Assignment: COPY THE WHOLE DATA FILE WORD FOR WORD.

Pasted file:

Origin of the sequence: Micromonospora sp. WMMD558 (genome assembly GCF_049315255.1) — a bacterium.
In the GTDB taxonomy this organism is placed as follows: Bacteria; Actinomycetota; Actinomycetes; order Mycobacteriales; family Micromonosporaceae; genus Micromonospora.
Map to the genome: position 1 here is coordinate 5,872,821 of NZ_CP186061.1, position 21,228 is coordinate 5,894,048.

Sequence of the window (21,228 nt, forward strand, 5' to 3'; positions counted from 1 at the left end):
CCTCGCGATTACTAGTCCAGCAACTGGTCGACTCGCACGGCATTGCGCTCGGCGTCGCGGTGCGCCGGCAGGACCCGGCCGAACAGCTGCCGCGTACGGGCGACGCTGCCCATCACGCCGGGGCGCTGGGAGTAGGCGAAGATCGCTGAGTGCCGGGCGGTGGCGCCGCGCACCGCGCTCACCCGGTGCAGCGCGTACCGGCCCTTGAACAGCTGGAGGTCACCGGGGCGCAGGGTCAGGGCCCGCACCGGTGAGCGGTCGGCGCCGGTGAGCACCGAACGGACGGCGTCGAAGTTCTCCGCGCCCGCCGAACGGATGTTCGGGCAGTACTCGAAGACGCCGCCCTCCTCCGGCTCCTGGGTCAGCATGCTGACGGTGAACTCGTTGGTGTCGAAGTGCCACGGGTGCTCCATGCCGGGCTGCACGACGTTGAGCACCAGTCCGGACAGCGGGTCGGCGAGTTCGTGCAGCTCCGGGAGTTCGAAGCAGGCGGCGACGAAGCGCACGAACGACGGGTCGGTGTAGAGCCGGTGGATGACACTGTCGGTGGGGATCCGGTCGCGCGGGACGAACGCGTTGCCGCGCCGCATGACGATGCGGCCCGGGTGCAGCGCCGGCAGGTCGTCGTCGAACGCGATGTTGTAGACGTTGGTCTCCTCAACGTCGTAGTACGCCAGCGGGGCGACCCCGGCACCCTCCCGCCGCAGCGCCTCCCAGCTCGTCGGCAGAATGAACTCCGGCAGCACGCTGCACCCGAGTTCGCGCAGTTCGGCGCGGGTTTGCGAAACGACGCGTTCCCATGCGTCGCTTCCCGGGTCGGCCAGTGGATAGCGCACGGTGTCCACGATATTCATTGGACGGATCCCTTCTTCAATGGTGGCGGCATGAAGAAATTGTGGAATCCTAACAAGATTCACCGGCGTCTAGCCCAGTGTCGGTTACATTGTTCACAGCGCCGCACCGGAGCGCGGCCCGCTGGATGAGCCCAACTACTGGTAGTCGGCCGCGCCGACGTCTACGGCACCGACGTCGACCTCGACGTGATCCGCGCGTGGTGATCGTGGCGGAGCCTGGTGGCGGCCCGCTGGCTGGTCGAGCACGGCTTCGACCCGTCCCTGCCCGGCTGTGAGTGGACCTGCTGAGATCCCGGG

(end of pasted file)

Origin of the sequence: Micromonospora sp. WMMD558 (genome assembly GCF_049315255.1) — a bacterium.
In the GTDB taxonomy this organism is placed as follows: Bacteria; Actinomycetota; Actinomycetes; order Mycobacteriales; family Micromonosporaceae; genus Micromonospora.
Map to the genome: position 1 here is coordinate 5,872,821 of NZ_CP186061.1, position 21,228 is coordinate 5,894,048.

Sequence of the window (21,228 nt, forward strand, 5' to 3'; positions counted from 1 at the left end):
CCTCGCGATTACTAGTCCAGCAACTGGTCGACTCGCACGGCATTGCGCTCGGCGTCGCGGTGCGCCGGCAGGACCCGGCCGAACAGCTGCCGCGTACGGGCGACGCTGCCCATCACGCCGGGGCGCTGGGAGTAGGCGAAGATCGCTGAGTGCCGGGCGGTGGCGCCGCGCACCGCGCTCACCCGGTGCAGCGCGTACCGGCCCTTGAACAGCTGGAGGTCACCGGGGCGCAGGGTCAGGGCCCGCACCGGTGAGCGGTCGGCGCCGGTGAGCACCGAACGGACGGCGTCGAAGTTCTCCGCGCCCGCCGAACGGATGTTCGGGCAGTACTCGAAGACGCCGCCCTCCTCCGGCTCCTGGGTCAGCATGCTGACGGTGAACTCGTTGGTGTCGAAGTGCCACGGGTGCTCCATGCCGGGCTGCACGACGTTGAGCACCAGTCCGGACAGCGGGTCGGCGAGTTCGTGCAGCTCCGGGAGTTCGAAGCAGGCGGCGACGAAGCGCACGAACGACGGGTCGGTGTAGAGCCGGTGGATGACACTGTCGGTGGGGATCCGGTCGCGCGGGACGAACGCGTTGCCGCGCCGCATGACGATGCGGCCCGGGTGCAGCGCCGGCAGGTCGTCGTCGAACGCGATGTTGTAGACGTTGGTCTCCTCAACGTCGTAGTACGCCAGCGGGGCGACCCCGGCACCCTCCCGCCGCAGCGCCTCCCAGCTCGTCGGCAGAATGAACTCCGGCAGCACGCTGCACCCGAGTTCGCGCAGTTCGGCGCGGGTTTGCGAAACGACGCGTTCCCATGCGTCGCTTCCCGGGTCGGCCAGTGGATAGCGCACGGTGTCCACGATATTCATTGGACGGATCCCTTCTTCAATGGTGGCGGCATGAAGAAATTGTGGAATCCTAACAAGATTCACCGGCGTCTAGCCCAGTGTCGGTTACATTGTTCACAGCGCCGCACCGGAGCGCGGCCCGCTGGATGAGCCCAACTACTGGTAGTCGGCCGCGCCGACGTCTACGGCACCGACGTCGACCTCGACGTGATCCGCGCGTGGTGATCGTGGCGGAGCCTGGTGGCGGCCCGCTGGCTGGTCGAGCACGGCTTCGACCCGTCCCTGCCCGGCTGTGAGTGGACCTGCTGAGATCCCGGG